Thursday, January 17, 2019

Paying my respects to Oliver Reed

 I moved to Cork (Ireland) Christmas 1995 and had previously travelled back and forth for a good few years. As such I was very well aware of the fact that Oliver Reed was living quasi in my neighborhood, in Churchtown, a little village just about 50km to the North of Cork City, just off the N20.

 There he lived a fairly quiet life, made friends with the locals and all in all seemed to enjoy that no one made a major deal about the celeb living in their midst. He became a regular to O’Brien’s Bar and despite all the rabble rousing stories told about him, the only time his stay in Churchtown garnered any attention during his lifetime was in a very positive light that would endear him to the locals for years to come: When he heard about a young local girl who suffered from Tetra-amelia, a very rare syndrome that had her born without arms and legs, he arranged a fundraising campaign that would ultimately help to raise IE£ 800.000 towards her treatment.

 So at the time I knew what I had wanted to do. Drive over to Churchtown and plank myself on a bar stool in O’Briens until Reed would show up. Things always came in the way but I always assumed that I’d have all the time in the world to get this arranged.

 Alas, Reed surprisingly died in a bar in Malta during the filming of GLADIATOR. A good few years ago I had managed to visit the bar while visiting the island and noticed that at least at the time the owners had turned this – not necessarily tastefully – into an Oliver Reed shrine to attract the punters and in another bar by chance even met the guy in whose arms Reed had died. (More details on this encounter can be read in my article about it for THE HUNGOVER GOURMET #7)

 Following his death, his corpse was laid to rest in Churchtown, proof how attached the actor had been to his last place of residence. The funeral ended up being a 10-Day-Wake with a number of celebrity mourners such as Michael Winner and Alex Higgins, leading to an influx of visitors that this village would likely never seen again.

 And yet, despite living so close to Churchtown it took me until last summer to finally make it up there and in the end it took a visit by Hammer fan and historian Robert Simpson to get me off my backside and up to Reeds’s gravesite.

 What struck us first was how utterly non-descript the place is: a village square, a pub or two, a church, a couple of small roads and that’s really it.

 Bruhenny Graveyard, the cemetery in which Reed is buried is located just off the main square and O’Brien’s Bar and can be entered through a narrow lane that can easily be missed unless you look out for it.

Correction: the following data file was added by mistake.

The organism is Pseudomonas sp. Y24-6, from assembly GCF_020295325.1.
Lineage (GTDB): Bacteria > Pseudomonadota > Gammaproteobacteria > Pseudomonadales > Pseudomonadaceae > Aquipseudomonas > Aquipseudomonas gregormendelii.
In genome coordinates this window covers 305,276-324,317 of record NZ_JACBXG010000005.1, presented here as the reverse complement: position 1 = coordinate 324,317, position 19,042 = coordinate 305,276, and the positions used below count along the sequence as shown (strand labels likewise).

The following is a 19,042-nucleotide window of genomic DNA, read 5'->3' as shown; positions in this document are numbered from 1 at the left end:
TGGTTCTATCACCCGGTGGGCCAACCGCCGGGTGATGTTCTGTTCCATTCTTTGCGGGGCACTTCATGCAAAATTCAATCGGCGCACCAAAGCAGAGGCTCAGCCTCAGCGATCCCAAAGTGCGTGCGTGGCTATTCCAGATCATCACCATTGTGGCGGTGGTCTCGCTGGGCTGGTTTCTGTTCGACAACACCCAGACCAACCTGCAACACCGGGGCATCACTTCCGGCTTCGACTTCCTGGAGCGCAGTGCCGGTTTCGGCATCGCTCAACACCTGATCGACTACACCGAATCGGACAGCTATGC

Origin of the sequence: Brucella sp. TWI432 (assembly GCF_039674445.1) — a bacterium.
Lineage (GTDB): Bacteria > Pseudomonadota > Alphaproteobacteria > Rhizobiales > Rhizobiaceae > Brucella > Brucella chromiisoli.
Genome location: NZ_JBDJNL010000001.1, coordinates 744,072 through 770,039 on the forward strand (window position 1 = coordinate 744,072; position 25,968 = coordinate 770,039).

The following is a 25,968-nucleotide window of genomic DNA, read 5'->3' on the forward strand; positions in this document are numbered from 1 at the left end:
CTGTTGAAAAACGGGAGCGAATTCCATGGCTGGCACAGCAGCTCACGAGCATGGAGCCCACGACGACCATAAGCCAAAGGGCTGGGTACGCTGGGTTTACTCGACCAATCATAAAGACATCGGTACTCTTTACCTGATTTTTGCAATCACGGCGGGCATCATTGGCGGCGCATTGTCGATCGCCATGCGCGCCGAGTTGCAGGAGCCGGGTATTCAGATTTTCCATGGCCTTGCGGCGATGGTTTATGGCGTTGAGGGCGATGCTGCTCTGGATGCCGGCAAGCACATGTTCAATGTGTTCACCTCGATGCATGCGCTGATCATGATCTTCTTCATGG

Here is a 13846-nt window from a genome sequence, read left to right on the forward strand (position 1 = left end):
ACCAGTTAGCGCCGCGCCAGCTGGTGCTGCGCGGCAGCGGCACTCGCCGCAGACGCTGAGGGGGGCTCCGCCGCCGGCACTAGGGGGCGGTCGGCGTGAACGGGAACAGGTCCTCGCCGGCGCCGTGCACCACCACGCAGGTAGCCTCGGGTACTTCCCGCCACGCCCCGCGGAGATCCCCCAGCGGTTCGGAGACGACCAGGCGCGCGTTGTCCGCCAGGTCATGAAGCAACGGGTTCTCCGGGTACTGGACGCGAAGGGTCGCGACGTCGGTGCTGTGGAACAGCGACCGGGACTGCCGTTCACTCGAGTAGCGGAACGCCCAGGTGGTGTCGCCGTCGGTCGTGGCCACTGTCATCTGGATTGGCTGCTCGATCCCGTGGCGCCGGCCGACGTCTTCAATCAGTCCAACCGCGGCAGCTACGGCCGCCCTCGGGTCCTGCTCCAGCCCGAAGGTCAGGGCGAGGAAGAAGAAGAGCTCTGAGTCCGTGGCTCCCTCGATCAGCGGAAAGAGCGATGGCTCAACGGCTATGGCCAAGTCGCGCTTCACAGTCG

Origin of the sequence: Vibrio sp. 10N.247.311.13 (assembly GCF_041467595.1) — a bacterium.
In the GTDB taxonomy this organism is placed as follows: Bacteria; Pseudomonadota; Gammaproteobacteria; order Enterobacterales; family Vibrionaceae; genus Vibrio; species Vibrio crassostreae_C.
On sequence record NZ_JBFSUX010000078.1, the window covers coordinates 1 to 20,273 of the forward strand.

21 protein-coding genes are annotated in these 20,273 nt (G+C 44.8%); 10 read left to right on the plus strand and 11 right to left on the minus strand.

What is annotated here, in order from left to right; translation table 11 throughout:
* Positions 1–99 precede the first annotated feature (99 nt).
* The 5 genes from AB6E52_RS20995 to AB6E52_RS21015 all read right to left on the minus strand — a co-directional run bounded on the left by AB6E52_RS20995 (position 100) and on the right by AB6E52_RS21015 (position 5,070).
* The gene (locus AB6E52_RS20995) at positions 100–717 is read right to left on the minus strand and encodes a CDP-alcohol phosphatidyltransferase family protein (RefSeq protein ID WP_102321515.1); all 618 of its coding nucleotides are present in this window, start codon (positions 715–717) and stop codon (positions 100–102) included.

Inside one is struck by a feeling that this must be one of the most deserted cemeteries ever which makes it easy, though, to locate Reed’s grave which is just as spare as most of the other graves on the site. It has been reported that over the years visiting fans had drowned so much alcohol in his honour over the gravesite that flowers no longer grow on it which may explain why it now doesn’t stand out much anymore.

 Instead a simple gravestone carrying his name (Robert Oliver Reed) and dates (1938-1999) together with the faded inscription “He made the air move” is all that now marks the final resting place for one of cinema’s most notorious rebel rousers.

Robert and I remained a few minutes in front of the grave until heading to O’Brien’s for a refreshing drink just across the road.

 In contrast to the total overkill in Malta’s bar there is very little that serves as memory to their most famous patron. Where they respected his boundaries in real life and just treated him as one of their own, they continued doing so after his death and all that serves as a reminder now is a single photo of Reed whereas most of the other walls are dominated by horse racing images and memorabilia that reflect the importance of equestrianism for the area.

 I guess we could have stayed and ask the elderly lady behind the bar or some of the few patrons that day about Reed and extract a story or two.

 But we didn’t.

 Truth be told it just didn’t feel right to interfere. No doubt no-one would have minded had we asked but we came to pay our respects and saw no need to further intrude.

Saturday, December 13, 2014

The Skull (1965)

“Christopher Maitland sat back in his chair before the fireplace and fondled the binding of an old book. His thin face, modelled by the flickering firelight, bore a characteristic expression of scholarly preoccupation. 
Maitland’s intellectual curiosity was focussed on the volume in his hands. Briefly, he was wondering if the human skin binding this book came from a man, a woman, or a child. 
(…) It was nice to have a book bound in a woman’s skin. It was nice to have a crux ansata fashioned from a thigh-bone; a collection of Dyack heads; a shrivelled hand of Glory stolen from a graveyard in Mainz. Maitland owned all these items, and many more. For he was a collector of the unusual.” 

The Skull is one Amicus’ first horror films. Coming hot on the heals of their first portmanteau flick, Dr. Terror’s House of Horrors, this is actually a feature length movie though ironically based on a short story, The Skull of the Marquis de Sade, by Robert Bloch, i.e. the kind of material that they would later typically use for the anthology productions.